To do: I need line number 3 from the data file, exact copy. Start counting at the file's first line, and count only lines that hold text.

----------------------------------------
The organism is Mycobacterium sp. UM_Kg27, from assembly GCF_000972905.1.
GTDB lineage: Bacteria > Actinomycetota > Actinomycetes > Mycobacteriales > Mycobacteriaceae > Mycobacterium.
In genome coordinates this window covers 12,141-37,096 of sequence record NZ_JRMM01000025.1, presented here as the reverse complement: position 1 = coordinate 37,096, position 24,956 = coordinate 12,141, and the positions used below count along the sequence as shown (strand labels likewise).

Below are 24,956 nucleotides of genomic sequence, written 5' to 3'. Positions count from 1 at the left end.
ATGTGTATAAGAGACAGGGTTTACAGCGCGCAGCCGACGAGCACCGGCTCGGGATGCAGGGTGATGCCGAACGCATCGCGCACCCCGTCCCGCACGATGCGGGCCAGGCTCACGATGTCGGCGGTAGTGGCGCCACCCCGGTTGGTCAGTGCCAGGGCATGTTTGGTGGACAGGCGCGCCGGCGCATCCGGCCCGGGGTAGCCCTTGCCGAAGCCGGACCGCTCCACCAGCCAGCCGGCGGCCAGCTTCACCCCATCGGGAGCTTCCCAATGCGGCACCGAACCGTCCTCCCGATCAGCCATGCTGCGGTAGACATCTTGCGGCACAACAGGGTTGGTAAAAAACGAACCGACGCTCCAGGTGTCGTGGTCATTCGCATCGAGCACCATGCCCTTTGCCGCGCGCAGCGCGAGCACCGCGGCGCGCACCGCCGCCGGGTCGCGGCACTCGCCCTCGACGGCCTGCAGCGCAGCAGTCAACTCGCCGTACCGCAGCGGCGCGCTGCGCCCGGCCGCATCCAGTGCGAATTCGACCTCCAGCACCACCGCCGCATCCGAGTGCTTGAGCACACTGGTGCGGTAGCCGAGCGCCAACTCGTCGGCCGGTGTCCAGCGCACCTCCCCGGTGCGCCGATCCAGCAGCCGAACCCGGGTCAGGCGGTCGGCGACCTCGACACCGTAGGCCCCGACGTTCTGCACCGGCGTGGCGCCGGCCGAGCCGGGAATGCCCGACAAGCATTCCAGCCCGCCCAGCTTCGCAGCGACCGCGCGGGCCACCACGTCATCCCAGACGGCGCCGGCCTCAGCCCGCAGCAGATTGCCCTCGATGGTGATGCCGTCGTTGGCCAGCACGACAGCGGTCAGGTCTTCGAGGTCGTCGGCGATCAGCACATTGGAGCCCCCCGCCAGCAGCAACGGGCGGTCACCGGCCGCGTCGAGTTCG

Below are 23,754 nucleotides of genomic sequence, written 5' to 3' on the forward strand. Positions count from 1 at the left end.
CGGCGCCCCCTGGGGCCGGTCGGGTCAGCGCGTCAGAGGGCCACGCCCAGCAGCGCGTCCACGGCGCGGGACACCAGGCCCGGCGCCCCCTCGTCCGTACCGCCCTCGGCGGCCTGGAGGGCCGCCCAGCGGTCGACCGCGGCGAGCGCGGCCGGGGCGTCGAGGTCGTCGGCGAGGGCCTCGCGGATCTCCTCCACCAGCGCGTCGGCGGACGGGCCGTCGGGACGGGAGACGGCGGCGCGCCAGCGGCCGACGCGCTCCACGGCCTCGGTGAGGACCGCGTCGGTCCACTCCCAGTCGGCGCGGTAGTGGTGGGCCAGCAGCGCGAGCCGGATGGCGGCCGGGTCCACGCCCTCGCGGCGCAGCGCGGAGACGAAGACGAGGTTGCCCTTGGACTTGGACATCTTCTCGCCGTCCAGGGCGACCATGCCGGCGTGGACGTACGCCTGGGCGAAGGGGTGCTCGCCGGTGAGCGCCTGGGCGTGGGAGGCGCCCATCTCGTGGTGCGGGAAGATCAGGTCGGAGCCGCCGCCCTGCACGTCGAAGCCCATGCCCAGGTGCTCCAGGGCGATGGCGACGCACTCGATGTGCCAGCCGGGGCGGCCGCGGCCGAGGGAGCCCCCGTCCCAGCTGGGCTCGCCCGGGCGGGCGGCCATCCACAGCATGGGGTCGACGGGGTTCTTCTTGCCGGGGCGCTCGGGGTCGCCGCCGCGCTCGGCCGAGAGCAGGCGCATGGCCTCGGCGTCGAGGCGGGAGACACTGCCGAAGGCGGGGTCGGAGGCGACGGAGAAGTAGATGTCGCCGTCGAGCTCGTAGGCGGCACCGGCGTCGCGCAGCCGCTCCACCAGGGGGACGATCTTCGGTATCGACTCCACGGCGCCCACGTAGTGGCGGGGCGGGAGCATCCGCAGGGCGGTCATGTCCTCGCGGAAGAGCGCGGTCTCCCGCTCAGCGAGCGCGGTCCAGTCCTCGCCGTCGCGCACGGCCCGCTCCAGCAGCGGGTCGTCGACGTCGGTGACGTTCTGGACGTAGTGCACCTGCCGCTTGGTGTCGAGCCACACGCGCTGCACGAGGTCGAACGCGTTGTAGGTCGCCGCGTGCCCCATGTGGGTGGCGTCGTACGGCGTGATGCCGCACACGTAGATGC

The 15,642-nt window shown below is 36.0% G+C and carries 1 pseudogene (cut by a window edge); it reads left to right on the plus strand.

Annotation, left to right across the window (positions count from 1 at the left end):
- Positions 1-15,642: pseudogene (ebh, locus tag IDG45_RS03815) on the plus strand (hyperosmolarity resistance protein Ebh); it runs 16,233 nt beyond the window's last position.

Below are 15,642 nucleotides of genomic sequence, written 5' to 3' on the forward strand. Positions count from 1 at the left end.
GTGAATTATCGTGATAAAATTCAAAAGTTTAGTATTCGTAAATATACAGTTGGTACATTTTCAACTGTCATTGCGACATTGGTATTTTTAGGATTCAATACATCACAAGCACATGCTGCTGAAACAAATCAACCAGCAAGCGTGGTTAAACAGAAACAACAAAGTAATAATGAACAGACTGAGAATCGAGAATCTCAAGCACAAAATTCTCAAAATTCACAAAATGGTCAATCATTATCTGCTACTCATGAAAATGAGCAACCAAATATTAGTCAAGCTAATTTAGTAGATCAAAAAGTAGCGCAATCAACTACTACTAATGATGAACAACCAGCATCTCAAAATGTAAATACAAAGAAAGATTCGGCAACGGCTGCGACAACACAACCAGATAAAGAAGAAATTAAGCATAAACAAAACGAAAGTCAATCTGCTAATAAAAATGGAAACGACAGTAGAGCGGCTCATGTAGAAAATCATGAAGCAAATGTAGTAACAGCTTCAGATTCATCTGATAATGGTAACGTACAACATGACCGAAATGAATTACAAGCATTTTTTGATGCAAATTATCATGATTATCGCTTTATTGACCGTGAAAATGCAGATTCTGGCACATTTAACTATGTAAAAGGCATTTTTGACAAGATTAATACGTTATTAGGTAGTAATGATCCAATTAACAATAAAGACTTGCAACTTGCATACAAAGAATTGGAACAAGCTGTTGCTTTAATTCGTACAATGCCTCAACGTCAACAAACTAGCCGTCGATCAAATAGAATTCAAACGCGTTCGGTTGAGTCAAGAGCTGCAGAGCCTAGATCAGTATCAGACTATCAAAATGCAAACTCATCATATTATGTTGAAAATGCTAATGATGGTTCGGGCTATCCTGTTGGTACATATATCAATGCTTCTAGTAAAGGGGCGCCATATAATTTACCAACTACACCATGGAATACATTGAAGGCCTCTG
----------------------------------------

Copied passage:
In genome coordinates this window covers 12,141-37,096 of sequence record NZ_JRMM01000025.1, presented here as the reverse complement: position 1 = coordinate 37,096, position 24,956 = coordinate 12,141, and the positions used below count along the sequence as shown (strand labels likewise).